I maintain that the soul really has intuition of God as final cause in a sense analogous to that in which we have seen it has intuition of being as first cause.  St. Thomas, while he denies that God is notus per se, concedes that we have intuition of him, as I have explained intuition, or a confused cognition of him as the beatitude of man.  The soul, he says, naturally desires beatitude, and what it naturally desires, it naturally apprehends, though it be confusedly.  In our language, the soul desires beatitude; but it cannot desire what it has no intuition of, or which is in no sense presented or affirmed to it, since God is himself this beatitude, the soul must have some intuition of God as its good or final cause.  It is true, St. Thomas says, the soul does not know explicitly that it is God that presents or affirms himself as the beatitude it desires.  It does not know that it is God any more than it does when it sees a man coming without being able to distinguish whether it is Peter or some other man that is coming; yet it is as really intuition of God as final cause, as the intuition of the idea is intuition of God as real and necessary being, or as first cause.  In neither case is there a distinct or explicit cognition that what is presented is God, and it comes to know that it is so only by reflection.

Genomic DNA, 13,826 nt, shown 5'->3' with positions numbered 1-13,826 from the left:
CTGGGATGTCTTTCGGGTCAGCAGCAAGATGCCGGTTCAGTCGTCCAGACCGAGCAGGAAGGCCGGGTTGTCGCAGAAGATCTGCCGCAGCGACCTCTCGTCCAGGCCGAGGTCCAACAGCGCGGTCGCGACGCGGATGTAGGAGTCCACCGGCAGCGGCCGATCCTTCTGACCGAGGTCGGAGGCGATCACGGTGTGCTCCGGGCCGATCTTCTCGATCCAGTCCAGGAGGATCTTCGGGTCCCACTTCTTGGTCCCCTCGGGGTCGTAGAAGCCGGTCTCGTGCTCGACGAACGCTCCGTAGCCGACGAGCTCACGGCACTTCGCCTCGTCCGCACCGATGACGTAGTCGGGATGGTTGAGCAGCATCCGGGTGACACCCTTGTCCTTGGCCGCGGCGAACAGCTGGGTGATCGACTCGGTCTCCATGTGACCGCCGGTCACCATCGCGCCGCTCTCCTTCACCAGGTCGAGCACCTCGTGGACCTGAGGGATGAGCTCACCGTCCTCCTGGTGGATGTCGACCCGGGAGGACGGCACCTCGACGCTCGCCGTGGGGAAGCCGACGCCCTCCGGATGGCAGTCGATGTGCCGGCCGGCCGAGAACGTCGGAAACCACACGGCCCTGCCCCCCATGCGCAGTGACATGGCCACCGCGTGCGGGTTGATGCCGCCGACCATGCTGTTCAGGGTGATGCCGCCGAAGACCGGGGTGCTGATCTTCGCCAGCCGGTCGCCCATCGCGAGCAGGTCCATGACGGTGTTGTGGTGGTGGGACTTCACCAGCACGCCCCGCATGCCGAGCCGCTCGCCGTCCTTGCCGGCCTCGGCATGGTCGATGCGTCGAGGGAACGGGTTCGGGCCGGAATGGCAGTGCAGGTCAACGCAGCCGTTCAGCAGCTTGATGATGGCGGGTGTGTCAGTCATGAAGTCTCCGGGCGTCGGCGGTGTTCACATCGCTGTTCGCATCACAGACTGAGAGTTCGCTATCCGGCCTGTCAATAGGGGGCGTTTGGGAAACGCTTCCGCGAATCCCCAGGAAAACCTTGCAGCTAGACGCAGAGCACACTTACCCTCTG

Certainly every soul desires happiness, supreme beatitude; and desire is more than a simple want.  Desire is an affection of the will, a reaching forth of the soul toward the object desired.  What a man desires he, in some degree at least, wills; but will is not a faculty that can in any degree act without light or intelligence.  The soul can will only what is presented to it as good; it cannot will evil for the reason that it is evil, though it may will the lesser good instead of the greater, and a present good instead of a distant or future good; for it has the freedom of choice.  Yet it is certain that the soul finds its complete satisfaction in no natural or created good.  It craves an unbounded good, and will be satisfied with nothing finite.  Why, but because it has an ever-present intuition that it was made for an infinite good?  Why, but because God the infinite everywhere and at every instant presents or affirms himself to the soul as that alone which can fill it, or constitute its beatitude?  The fact that every limited or created good is insufficient to satisfy the soul has been noted and dwelt on by philosophers, sages, prophets, and preachers in all ages of the world, and it is the theme of the poet’s wail, and the source of nearly all life’s tragedies.  Yet it is inexplicable on any possible hypothesis except that of supposing the soul was made for God, and has an intuitive intimation of the secret of its destiny.